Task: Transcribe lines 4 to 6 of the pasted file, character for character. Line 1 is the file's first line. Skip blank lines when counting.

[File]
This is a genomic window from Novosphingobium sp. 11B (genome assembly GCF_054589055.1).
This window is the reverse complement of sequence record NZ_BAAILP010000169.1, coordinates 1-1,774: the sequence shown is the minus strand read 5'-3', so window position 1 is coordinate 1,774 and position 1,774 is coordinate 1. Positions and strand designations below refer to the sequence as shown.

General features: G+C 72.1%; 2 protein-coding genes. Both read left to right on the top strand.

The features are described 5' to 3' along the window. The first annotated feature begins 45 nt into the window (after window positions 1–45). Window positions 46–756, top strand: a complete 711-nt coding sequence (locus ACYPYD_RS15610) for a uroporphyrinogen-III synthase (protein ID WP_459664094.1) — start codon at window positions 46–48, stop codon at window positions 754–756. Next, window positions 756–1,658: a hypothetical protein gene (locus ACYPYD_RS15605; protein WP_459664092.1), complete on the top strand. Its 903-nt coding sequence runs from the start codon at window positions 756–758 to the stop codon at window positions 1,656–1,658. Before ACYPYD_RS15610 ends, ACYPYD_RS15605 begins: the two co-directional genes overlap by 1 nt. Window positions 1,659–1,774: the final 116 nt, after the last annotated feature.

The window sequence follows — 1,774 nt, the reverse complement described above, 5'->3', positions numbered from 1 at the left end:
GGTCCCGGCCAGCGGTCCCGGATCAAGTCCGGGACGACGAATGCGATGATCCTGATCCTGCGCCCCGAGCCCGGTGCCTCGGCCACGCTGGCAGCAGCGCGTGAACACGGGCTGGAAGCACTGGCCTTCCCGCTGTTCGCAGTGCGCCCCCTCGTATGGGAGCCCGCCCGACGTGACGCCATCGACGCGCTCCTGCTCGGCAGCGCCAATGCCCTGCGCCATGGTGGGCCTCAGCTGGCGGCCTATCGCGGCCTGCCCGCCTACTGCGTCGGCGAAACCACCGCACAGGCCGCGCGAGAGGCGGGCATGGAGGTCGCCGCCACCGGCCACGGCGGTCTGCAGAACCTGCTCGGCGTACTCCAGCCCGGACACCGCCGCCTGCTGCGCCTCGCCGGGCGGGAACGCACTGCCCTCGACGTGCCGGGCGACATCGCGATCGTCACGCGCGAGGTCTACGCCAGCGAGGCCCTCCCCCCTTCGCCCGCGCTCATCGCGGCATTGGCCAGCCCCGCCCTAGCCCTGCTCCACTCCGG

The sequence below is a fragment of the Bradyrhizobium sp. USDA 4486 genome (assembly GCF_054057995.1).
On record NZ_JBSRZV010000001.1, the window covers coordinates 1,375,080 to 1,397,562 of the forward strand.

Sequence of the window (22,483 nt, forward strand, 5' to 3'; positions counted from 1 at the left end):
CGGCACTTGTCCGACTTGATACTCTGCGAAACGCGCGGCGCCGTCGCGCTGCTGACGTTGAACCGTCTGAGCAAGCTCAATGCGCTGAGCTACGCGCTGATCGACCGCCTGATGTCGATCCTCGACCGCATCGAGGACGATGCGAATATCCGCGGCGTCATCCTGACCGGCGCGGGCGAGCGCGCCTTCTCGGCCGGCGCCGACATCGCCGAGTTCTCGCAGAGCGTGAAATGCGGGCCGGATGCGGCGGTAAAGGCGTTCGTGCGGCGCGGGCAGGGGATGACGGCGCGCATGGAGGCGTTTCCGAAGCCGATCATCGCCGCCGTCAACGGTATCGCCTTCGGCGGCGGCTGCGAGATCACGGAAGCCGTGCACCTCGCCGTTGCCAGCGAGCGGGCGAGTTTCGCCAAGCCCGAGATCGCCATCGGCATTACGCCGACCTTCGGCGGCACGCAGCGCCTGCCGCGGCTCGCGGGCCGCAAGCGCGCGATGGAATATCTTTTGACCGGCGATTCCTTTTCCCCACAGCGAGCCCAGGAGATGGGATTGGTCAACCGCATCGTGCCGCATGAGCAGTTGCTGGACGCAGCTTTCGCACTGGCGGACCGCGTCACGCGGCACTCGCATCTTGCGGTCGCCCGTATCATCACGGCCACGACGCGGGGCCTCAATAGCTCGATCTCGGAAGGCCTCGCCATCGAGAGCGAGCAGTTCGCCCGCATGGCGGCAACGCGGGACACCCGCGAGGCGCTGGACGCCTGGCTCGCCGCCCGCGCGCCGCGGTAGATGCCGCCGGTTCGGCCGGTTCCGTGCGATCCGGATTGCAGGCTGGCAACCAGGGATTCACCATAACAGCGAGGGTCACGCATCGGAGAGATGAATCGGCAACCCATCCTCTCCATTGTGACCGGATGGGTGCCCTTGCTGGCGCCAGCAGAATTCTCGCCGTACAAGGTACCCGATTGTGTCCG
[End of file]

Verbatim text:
The features are described 5' to 3' along the window. The first annotated feature begins 45 nt into the window (after window positions 1–45). Window positions 46–756, top strand: a complete 711-nt coding sequence (locus ACYPYD_RS15610) for a uroporphyrinogen-III synthase (protein ID WP_459664094.1) — start codon at window positions 46–48, stop codon at window positions 754–756. Next, window positions 756–1,658: a hypothetical protein gene (locus ACYPYD_RS15605; protein WP_459664092.1), complete on the top strand. Its 903-nt coding sequence runs from the start codon at window positions 756–758 to the stop codon at window positions 1,656–1,658. Before ACYPYD_RS15610 ends, ACYPYD_RS15605 begins: the two co-directional genes overlap by 1 nt. Window positions 1,659–1,774: the final 116 nt, after the last annotated feature.

The window sequence follows — 1,774 nt, the reverse complement described above, 5'->3', positions numbered from 1 at the left end:
GGTCCCGGCCAGCGGTCCCGGATCAAGTCCGGGACGACGAATGCGATGATCCTGATCCTGCGCCCCGAGCCCGGTGCCTCGGCCACGCTGGCAGCAGCGCGTGAACACGGGCTGGAAGCACTGGCCTTCCCGCTGTTCGCAGTGCGCCCCCTCGTATGGGAGCCCGCCCGACGTGACGCCATCGACGCGCTCCTGCTCGGCAGCGCCAATGCCCTGCGCCATGGTGGGCCTCAGCTGGCGGCCTATCGCGGCCTGCCCGCCTACTGCGTCGGCGAAACCACCGCACAGGCCGCGCGAGAGGCGGGCATGGAGGTCGCCGCCACCGGCCACGGCGGTCTGCAGAACCTGCTCGGCGTACTCCAGCCCGGACACCGCCGCCTGCTGCGCCTCGCCGGGCGGGAACGCACTGCCCTCGACGTGCCGGGCGACATCGCGATCGTCACGCGCGAGGTCTACGCCAGCGAGGCCCTCCCCCCTTCGCCCGCGCTCATCGCGGCATTGGCCAGCCCCGCCCTAGCCCTGCTCCACTCCGG